Shield deposit insurance from BoG’s interference— Seth Asante

Author: Ama Amankwah Baafi
Seth Asante
Seth Asante

A legal practitioner, Mr Seth Asante, has called for a deposit insurance scheme that is operationally independent and protected from interference from the central bank.

He said the current structure of the scheme and its governance would result in the yet-to-be-established Ghana Depositors Protection Corporation being perceived as a department of the Bank of Ghana (BoG), and that it lacked an operational independent framework.

Mr Asante, who is the Head of Financial Institutions and Capital Market Practice Group, and Partner, Bentsi-Enchill, Letsa & Ankomah, was speaking at the Graphic Business / Stanbic Bank Breakfast Meeting in Accra on the theme, “Deposit insurance: A catalyst for a stronger banking industry.”

“The structure of the Scheme and its governance is likely to result in the Deposit Protection Corporation perceiving itself as a department of the BoG. The corporation lacks an operational independent framework. Under the Kenya Deposit Insurance Act, 2012, the independence of the DP Corporation is expressly provided for and precludes interference from all external parties,” he said.

He stated that although the scheme would not solve all challenges associated with banking, it was part of the tools needed in the financial system of a developing economy.

“As part of the safety net arrangement, there are certain core principles which should be present in an effective deposit insurance system.

“There is no one size that fits all in a deposit system but we need one that is operationally independent; and this is important because it needs to be protected from external interference. It needs to do its own assessment of premium, its own assessment of what it protects and its own assessment of the examination of banks,” he said.

Mr Asante the governing boards of the schemes should be void of conflicts of interest because there was a real danger where people who had interest in the scheme being in control of the governing bodies, which could lead to significant conflicts of interest and could damage the independence of the scheme.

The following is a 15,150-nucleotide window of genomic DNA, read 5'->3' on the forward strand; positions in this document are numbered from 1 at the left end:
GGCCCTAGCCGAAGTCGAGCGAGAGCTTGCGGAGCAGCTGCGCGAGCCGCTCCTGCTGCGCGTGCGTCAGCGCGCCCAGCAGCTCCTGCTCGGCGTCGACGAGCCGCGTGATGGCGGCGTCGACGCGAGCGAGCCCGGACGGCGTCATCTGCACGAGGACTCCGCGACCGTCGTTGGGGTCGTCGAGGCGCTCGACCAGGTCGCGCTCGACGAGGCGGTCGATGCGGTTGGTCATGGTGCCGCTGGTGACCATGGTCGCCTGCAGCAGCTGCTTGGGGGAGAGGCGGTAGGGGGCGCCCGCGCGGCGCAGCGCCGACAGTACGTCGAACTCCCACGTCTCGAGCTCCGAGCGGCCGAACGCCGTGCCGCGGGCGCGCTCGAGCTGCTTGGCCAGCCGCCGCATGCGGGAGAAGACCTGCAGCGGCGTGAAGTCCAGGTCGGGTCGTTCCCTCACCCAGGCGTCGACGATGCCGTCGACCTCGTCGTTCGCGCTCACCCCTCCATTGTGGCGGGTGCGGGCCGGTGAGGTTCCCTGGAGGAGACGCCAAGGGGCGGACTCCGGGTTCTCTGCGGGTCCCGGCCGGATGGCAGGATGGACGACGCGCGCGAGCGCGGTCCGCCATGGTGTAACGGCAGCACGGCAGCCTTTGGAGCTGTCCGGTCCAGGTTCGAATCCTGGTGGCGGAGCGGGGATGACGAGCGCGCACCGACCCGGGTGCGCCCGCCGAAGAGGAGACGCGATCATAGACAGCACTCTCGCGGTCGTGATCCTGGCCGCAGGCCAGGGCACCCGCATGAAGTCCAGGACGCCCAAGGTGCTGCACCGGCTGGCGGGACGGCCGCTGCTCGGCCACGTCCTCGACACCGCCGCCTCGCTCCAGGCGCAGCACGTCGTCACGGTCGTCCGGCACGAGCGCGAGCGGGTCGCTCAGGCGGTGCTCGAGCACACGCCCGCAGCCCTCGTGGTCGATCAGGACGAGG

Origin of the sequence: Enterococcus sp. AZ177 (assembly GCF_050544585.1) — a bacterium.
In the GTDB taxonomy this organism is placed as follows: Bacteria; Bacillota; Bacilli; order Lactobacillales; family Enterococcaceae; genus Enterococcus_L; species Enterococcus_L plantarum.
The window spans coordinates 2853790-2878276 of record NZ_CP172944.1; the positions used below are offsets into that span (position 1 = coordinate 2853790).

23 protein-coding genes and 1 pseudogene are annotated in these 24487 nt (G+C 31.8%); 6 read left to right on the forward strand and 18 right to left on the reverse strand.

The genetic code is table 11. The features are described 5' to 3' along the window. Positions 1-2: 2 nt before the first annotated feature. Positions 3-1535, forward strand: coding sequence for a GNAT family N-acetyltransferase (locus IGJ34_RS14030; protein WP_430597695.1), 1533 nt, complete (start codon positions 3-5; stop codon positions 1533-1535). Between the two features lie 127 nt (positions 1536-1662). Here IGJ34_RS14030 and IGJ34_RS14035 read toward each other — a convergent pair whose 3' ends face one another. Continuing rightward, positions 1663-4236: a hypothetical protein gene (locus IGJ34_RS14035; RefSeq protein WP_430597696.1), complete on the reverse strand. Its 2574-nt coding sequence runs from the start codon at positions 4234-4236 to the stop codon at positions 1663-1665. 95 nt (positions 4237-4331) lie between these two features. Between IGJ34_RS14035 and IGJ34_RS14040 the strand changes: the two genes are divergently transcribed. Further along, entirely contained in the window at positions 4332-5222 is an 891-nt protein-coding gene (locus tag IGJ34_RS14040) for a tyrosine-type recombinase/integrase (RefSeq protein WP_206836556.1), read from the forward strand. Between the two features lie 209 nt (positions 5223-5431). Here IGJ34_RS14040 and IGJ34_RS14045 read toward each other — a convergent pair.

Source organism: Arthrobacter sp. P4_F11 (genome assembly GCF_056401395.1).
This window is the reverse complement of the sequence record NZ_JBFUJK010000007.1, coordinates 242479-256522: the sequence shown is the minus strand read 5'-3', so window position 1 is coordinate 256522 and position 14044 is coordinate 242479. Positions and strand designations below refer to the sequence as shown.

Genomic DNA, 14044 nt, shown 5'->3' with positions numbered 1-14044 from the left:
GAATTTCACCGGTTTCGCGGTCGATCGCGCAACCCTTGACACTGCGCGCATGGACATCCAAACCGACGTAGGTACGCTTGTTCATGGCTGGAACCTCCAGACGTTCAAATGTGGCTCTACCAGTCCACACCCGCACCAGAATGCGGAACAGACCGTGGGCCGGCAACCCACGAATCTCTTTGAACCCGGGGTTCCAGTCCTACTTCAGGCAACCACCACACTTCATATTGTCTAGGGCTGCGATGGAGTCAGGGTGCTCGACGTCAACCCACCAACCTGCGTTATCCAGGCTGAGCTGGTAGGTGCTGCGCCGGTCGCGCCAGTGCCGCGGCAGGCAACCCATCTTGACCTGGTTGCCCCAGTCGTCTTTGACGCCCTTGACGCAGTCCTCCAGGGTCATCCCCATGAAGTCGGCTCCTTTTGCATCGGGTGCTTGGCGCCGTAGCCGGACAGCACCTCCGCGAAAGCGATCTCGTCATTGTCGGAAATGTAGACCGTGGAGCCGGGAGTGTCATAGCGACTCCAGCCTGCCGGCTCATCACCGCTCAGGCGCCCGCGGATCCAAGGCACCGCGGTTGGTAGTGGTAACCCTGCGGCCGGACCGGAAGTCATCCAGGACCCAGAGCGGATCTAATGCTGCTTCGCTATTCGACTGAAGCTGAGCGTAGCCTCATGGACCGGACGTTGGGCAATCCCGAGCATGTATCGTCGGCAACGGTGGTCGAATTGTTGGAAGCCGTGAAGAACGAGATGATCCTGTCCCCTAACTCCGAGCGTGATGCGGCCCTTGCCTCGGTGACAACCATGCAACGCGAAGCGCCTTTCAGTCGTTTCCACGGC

“Coverage of the scheme should be clearly defined; deposits that are not protected should be clearly specified and easily determined. There can’t be anything worse than improper communication of what DI achieves. That communication of deposit insurance protection should be very clear,” he mentioned.

Background

The Ghana Deposit Protection Act, Act 931, 2016, forms of part of a pool of financial safety net tools that are being deployed by the government to protect and strengthen the financial sector.

Experts say properly designed deposit insurance schemes remove the incentive of panic runs on banks and lack of confidence that can lead to a systemic contagion.
The lack of these schemes, Mr Asante said, could pose a real danger that could lead to moral hazard; in the sense that they increased the risk taken, since many were of he view that they were protected and would not monitor banks in what they did.

“A deposits insurance is not a panacea for financial stability but part of a variable tool box of financial safety net mechanisms that are available to the central bank, such as prudential supervision, increase minimum capital requirement and proper corporate governance,” he said.

Some key elements of the Act include membership: applies to only banks and specialised deposit taking institutions; and objectives: protects small depositors from loss resulting from insured events and support the development of a safe sound, efficient and stable market based financial system in Ghana.

On premium, each member is required to pay an initial premium of 0.1 per cent minimum capital as initial one-time premium. Annual premium is to be determined by the deposit insurance corporation and the level of annual premium may range from 0.3 per cent to 1.5 per cent of average deposits insured by the scheme.

Importance of deposit protection

The Project Coordinator of the Ghana Deposit Protection Corporation, Mr Franklyn Belnye, said the scheme would provide some resources without putting pressure unduly on taxpayers and governing in the central bank, which was common in developed financial system.

He pointed out that since the financial crisis, a lot more countries had moved to deposit insurance because they found it a good anchor to support the dissolution framework.

“It helps to boost public confidence and so there is no issue about bank runs and it helps to reduce the incidence of financial crisis and bank runs,” he stated.

He said that issues that had come up relating to some aspects of the law were being addressed through the amendments that would be put before Parliament in the next few weeks.